Feeds

Sony welcomes PlayStation 2 clones

Today X-Box - tomorrow ze vorld

  • alert
  • submit to reddit

Internet Security Threat Report 2014

Sony is planning to license its PlayStation 2 technology to third parties, if comments made by Ken Kutaragi, head of the company's video games division, are anything to go by.

According to the Wall Street Journal, Kutaragi said: "The PlayStation 2 should be opened to the outside world. We hope that all of our partners will start thinking about using our technology."

It's not hard to see what might have inspired the move: Sony's goal is to dominate the Net-connected home, and to a large extent that means beating Microsoft. The Beast of Redmond knows this, which is why it launched X-Box as a shot across Sony's bows. Sony's response is clearly to take a leaf from Palm's book and try to widen the PlayStation 2 platform's scope.

As a PalmOS licensee itself, Sony can see clearly how it works. Instead of owning all of a small market, you license the technology to give you just a share of a much bigger market. 'PlayStation Ecomony' anyone?

It's a canny plan that - if successful - generates not only revenue but critical mass, and could establish the PlayStation 2 as the de facto standard for Net appliances.

To be honest, that's probably what it was always going to be, but both X-Box and Sony's apparent focus on the gaming aspect of the console - allowing Sega time to push Dreamcast as much as a Net access tool as a games machine - have obscured the issue. Sony's licensing plan could bring the console back into the information appliance fold, particularly if, like Palm, it seeks licensing partners more interested in taking the technology into new markets than taking on existing ones.

Sony's timescale for licensing isn't clear, but it's unlikely to bear fruit until the company ramps up production of the PlayStation 2's Emotion Engine processor, a move it announced yesterday along with a Y125 billion investment plan. The fact that Sony has discussed the programme now suggests that it has already begun talking to possible partners and may even have signed licence contracts. Certainly Sony has been approached by third parties with regard to licensing PlayStation 2 - Kutaragi admitted as much himself.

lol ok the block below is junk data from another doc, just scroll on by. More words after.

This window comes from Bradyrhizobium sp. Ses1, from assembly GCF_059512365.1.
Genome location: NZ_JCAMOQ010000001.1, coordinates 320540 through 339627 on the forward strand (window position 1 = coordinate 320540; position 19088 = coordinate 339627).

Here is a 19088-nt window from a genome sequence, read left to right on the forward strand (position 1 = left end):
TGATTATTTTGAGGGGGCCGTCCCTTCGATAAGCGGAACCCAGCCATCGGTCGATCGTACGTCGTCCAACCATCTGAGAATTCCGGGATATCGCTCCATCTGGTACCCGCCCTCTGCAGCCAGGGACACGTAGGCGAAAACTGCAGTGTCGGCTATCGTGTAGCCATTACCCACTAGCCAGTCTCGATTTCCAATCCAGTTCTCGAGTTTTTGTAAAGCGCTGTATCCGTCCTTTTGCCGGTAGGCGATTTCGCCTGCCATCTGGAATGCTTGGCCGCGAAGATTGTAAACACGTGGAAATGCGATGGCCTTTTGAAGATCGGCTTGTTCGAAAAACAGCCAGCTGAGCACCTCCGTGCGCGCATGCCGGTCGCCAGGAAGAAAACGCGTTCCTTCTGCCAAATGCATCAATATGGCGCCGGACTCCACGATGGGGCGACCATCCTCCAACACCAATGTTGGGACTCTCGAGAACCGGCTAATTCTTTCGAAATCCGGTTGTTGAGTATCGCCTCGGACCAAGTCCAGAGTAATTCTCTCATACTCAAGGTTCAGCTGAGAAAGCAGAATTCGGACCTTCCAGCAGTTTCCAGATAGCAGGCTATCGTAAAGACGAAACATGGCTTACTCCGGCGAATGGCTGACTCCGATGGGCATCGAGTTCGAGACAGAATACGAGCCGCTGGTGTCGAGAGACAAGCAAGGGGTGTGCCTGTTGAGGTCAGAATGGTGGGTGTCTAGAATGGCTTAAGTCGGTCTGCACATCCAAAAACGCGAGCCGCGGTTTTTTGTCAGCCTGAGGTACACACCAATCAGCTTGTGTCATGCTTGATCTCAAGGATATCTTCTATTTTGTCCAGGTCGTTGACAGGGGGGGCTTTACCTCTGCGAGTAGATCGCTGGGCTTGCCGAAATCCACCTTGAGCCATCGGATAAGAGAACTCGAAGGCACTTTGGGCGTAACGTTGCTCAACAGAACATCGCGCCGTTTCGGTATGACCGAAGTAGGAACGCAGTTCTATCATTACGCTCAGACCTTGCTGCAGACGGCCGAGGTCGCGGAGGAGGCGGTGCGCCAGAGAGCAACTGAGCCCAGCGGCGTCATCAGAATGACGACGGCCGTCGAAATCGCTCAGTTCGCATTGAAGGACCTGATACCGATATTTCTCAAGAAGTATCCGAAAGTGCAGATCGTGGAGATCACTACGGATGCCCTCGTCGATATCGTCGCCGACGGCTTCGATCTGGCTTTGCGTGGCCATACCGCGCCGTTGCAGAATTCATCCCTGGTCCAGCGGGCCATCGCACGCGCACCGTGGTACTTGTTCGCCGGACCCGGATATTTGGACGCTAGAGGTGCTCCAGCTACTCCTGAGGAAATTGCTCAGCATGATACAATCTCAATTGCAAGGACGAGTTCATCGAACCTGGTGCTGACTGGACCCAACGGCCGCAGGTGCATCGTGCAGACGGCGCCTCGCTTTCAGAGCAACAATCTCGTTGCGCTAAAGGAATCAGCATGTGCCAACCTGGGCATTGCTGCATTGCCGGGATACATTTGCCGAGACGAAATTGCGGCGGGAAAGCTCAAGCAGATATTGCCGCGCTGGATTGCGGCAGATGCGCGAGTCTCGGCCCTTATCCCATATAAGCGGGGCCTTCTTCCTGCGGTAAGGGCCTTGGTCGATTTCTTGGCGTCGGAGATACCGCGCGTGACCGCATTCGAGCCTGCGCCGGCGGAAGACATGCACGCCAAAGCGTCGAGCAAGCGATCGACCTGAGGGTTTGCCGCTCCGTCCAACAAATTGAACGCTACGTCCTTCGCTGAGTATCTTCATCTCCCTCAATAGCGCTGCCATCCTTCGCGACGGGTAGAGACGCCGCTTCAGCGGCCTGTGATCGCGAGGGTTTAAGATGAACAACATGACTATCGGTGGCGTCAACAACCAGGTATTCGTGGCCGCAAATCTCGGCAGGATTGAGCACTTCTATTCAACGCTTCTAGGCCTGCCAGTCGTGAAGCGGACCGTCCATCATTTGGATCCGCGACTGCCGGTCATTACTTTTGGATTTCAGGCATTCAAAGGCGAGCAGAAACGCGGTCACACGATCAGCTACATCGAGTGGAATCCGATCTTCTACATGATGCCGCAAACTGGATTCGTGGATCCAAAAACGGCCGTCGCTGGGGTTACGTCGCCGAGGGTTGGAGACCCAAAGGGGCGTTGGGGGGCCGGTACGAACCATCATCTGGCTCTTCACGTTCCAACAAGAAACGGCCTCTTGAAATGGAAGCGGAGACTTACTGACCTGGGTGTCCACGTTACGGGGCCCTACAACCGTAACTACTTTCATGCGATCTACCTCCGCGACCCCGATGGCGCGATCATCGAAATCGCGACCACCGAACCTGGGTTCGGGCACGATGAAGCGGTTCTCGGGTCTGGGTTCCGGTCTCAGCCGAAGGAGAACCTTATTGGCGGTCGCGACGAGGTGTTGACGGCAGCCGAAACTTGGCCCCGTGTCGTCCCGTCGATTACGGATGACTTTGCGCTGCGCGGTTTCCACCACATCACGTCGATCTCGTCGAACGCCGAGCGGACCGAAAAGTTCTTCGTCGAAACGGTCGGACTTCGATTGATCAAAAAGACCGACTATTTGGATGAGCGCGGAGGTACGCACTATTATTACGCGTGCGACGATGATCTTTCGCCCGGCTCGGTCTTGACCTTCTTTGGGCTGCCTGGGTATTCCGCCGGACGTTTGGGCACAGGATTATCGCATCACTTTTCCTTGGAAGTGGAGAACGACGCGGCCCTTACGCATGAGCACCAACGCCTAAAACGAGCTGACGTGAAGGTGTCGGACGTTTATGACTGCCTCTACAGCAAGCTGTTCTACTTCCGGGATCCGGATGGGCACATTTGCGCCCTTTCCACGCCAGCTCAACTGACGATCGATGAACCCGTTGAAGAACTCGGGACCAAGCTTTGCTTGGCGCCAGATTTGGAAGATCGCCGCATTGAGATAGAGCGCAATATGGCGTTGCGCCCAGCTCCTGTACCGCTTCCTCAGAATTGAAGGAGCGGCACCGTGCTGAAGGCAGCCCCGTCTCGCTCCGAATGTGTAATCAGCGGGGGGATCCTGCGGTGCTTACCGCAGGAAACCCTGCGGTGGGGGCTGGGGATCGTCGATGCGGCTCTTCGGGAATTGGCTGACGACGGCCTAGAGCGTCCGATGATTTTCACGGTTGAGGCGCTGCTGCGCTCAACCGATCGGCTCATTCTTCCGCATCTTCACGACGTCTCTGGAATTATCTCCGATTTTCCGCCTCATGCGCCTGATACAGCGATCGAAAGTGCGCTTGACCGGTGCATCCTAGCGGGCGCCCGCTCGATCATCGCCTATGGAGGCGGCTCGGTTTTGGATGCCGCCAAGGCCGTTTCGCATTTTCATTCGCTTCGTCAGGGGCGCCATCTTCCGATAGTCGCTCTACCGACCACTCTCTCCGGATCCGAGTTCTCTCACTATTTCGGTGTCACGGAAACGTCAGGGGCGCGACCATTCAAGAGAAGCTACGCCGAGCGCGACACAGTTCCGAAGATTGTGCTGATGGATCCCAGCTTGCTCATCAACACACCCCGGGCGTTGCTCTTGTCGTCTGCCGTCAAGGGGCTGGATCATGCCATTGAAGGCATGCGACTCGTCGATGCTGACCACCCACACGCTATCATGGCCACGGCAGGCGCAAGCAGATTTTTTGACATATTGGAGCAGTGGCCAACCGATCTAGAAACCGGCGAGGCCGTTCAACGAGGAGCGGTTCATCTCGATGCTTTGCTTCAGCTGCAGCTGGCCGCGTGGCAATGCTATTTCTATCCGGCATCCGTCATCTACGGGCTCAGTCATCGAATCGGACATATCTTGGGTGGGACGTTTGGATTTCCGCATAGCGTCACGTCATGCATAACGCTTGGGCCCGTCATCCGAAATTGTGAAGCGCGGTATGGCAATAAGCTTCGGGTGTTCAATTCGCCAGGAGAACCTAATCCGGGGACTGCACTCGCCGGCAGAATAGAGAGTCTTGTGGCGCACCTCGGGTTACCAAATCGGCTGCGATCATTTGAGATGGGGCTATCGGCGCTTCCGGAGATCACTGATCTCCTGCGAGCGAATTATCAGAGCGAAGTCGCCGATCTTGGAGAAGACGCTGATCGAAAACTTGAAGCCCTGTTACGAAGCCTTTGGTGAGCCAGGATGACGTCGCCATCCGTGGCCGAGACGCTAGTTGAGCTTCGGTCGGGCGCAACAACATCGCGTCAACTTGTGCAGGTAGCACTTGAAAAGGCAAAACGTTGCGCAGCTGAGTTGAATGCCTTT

Sony's broader PlayStation 2 programme calls for the March 2001 - or thereabouts - availability of broadband Net connections and Internet-based media services to take advantage of them. Given the timing of the licensing announcement, that's probably also the proposed timeframe for the first clones, particularly if they're focused more on home Net access than gaming. ®

Related Story

Sony aims to quadruple PS2 output

Providing a secure and efficient Helpdesk

More from The Register

next story
Facebook, Apple: LADIES! Why not FREEZE your EGGS? It's on the company!
No biological clockwatching when you work in Silicon Valley
'Cowardly, venomous trolls' threatened with TWO-YEAR sentences for menacing posts
UK government: 'Taking a stand against a baying cyber-mob'
Doctor Who's Flatline: Cool monsters, yes, but utterly limp subplots
We know what the Doctor does, stop going on about it already
Happiness economics is bollocks. Oh, UK.gov just adopted it? Er ...
Opportunity doesn't knock; it costs us instead
Arab States make play for greater government control of the internet
Nerds told to get lost in last-minute power grab bid at UN meeting
Zippy one-liners, broken promises: Doctor Who on the Orient Express
Series finally hits stride, but Clara's U-turn is baffling
Don't bother telling people if you lose their data, say Euro bods
You read that right – with the proviso that it's encrypted
Apple SILENCES Bose, YANKS headphones from stores
The, er, Beats go on after noise-cancelling spat
prev story

Whitepapers

Forging a new future with identity relationship management
Learn about ForgeRock's next generation IRM platform and how it is designed to empower CEOS's and enterprises to engage with consumers.
Why cloud backup?
Combining the latest advancements in disk-based backup with secure, integrated, cloud technologies offer organizations fast and assured recovery of their critical enterprise data.
Win a year’s supply of chocolate
There is no techie angle to this competition so we're not going to pretend there is, but everyone loves chocolate so who cares.
High Performance for All
While HPC is not new, it has traditionally been seen as a specialist area – is it now geared up to meet more mainstream requirements?
Intelligent flash storage arrays
Tegile Intelligent Storage Arrays with IntelliFlash helps IT boost storage utilization and effciency while delivering unmatched storage savings and performance.